Veteran Stories:
Charles Riddle

Army

  • Code named Unit Galahad, the unit was also known as Merrill’s Marauders and was officially the 5307th Composite Unit (Provisional). The unit was along range penetration US Special Forces group that operated behind enemy lines in Burma.

    Charles Riddle
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I was, you know, at 17, I was in a coal mining camp and I was always getting in trouble, [laughs] so I figured if I joined the army, they’d make a man out of me and they did. I believe it [the attack on Pearl Harbor] was on a Sunday [7 December, 1941] and in Hawaii, it was peace and quiet. See, I did a hitch in Hawaii. I was in Hawaii three or four years. Same place they struck. That was the spot then, you know, that was the most popular spot the U.S. army had was in Hawaii. Schofield Barracks [in Honolulu].

From Hawaii, they sent me to Burma. Burma is a very intriguing place, you know. It’s usually about the only settlement where the enemy was on the south side of Burma. They had a sort of a city, a town on the south side, but the rest of Burma, it was nothing but bloody jungle. Only trails, you know. You go down a road and you meet a big old tiger cub laying over, licking his arse or a big elephant is coming down the road and you just don’t bother them, let them go. You only get in trouble, just [don’t] disturb them. [laughs] You learn your lesson pretty quick in the jungle.

I was with [Brigadier General Frank] Merrill’s Marauders [also known as (unit codename) Galahad, 5307th Composite Unit (provisional): American long-range special operations penetrating deep into enemy territory] quite a bit. Well, I was with him in the latter part of my career there. I was with him more or less than anything. Oh, we were done, we were hit and run, you know, with the Japanese, hit and run, hit and run, hit and run. We didn’t stick around too long, we just hit ‘em and run. Hit and run, hit and run. See, I was a scout, a scout, we went in front, we went behind. We were everywhere, you know. I used to play hide and seek when I was a boy, you know, cops and robbers, and it come natural to me. [laughs] I enjoyed that.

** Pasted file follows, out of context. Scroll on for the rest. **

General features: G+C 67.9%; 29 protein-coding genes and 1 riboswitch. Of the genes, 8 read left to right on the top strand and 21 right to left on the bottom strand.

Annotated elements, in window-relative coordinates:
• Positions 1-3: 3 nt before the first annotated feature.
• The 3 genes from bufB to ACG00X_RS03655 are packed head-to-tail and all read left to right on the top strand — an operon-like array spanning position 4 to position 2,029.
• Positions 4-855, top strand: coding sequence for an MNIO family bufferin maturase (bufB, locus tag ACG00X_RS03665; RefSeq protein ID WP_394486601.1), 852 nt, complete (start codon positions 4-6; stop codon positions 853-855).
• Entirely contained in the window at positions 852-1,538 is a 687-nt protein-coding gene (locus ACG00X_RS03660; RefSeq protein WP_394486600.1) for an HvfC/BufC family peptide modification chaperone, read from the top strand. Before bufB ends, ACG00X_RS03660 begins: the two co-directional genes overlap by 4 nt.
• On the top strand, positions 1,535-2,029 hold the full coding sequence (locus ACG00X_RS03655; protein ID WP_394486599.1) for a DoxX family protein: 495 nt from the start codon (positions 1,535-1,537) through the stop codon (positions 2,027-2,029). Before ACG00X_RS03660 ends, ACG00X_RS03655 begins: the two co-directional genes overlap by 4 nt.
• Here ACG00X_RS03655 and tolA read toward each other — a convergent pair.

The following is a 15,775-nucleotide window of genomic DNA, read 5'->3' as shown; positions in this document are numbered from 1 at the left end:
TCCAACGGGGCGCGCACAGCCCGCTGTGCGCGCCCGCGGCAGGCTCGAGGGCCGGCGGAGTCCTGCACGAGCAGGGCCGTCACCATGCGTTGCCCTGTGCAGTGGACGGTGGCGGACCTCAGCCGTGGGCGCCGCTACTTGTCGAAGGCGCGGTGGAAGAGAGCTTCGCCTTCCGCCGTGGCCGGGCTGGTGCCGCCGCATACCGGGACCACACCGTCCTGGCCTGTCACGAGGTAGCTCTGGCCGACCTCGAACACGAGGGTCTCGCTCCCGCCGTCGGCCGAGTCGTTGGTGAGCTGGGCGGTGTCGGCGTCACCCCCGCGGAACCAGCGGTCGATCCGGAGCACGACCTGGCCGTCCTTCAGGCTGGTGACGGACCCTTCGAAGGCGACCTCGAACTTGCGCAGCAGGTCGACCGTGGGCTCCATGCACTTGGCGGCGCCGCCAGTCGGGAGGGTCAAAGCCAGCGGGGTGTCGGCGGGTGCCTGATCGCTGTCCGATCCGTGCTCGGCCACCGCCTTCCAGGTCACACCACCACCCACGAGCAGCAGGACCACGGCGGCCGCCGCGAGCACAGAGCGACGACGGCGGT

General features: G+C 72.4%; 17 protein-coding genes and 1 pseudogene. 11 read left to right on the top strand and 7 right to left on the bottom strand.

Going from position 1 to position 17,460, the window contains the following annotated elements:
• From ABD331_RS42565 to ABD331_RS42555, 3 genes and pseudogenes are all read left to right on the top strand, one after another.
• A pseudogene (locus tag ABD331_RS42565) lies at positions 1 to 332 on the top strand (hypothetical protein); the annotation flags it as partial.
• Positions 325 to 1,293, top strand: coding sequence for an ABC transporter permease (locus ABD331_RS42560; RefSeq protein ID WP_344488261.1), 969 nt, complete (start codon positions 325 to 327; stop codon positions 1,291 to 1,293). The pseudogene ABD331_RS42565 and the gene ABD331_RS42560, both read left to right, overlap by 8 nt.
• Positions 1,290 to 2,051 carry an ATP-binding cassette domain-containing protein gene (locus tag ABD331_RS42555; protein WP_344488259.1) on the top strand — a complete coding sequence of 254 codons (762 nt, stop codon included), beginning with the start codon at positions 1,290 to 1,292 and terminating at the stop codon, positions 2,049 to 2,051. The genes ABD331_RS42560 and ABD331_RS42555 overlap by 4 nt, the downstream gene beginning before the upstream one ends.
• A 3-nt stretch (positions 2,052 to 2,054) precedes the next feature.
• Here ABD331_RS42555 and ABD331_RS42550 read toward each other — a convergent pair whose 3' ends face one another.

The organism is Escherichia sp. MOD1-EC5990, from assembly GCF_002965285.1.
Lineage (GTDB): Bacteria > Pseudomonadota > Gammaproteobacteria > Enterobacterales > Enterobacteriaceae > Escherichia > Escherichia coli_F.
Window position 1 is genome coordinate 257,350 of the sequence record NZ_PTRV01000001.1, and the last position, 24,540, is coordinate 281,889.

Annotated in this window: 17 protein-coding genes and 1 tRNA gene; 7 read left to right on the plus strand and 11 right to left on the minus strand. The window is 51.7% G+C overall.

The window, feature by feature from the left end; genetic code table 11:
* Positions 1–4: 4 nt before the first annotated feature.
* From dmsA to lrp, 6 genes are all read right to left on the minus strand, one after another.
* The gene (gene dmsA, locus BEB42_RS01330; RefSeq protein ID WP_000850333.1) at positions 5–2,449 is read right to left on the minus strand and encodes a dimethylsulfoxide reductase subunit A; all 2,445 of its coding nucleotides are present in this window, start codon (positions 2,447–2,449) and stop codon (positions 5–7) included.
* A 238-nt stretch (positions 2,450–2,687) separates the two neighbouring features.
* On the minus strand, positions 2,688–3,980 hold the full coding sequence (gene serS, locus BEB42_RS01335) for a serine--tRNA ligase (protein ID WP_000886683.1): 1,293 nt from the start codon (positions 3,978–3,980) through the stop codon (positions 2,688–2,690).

As a scout, well, you had to scout the … I remember, I was behind the line there for a long time, we were pinned down. They had us pinned down in front and then we on our left… You had what you called an FPL, a final protective line, and this final protective line is quite the thing. You know, you’re protecting everything, you’re protecting your middle, you’re protecting your flanks, you’re protecting everything. It’s quite an operation. I was thinking about it this morning. It’s so damn funny that you called on that, I was thinking about that this morning, about an FPL, final protective line. Yeah. That’s where you were dug in and you were going to make your stand. Come hell or high water.

We’d never had the numbers or anything that the Japanese had. Hell, they had men to burn. But we didn’t have men to burn. So all we done, we hit and run, hit and run, hit and run, all the time, hit and run. We never stayed around. Everything in the jungle is twice as big as ordinary. You know, all the animals and everything are twice as big. It’s a different world altogether in the jungle then it is outside the jungle. Everything is bigger, everything is louder and everything is, you know ̶ the jungle is a place all by itself. There’s nothing like the jungle.

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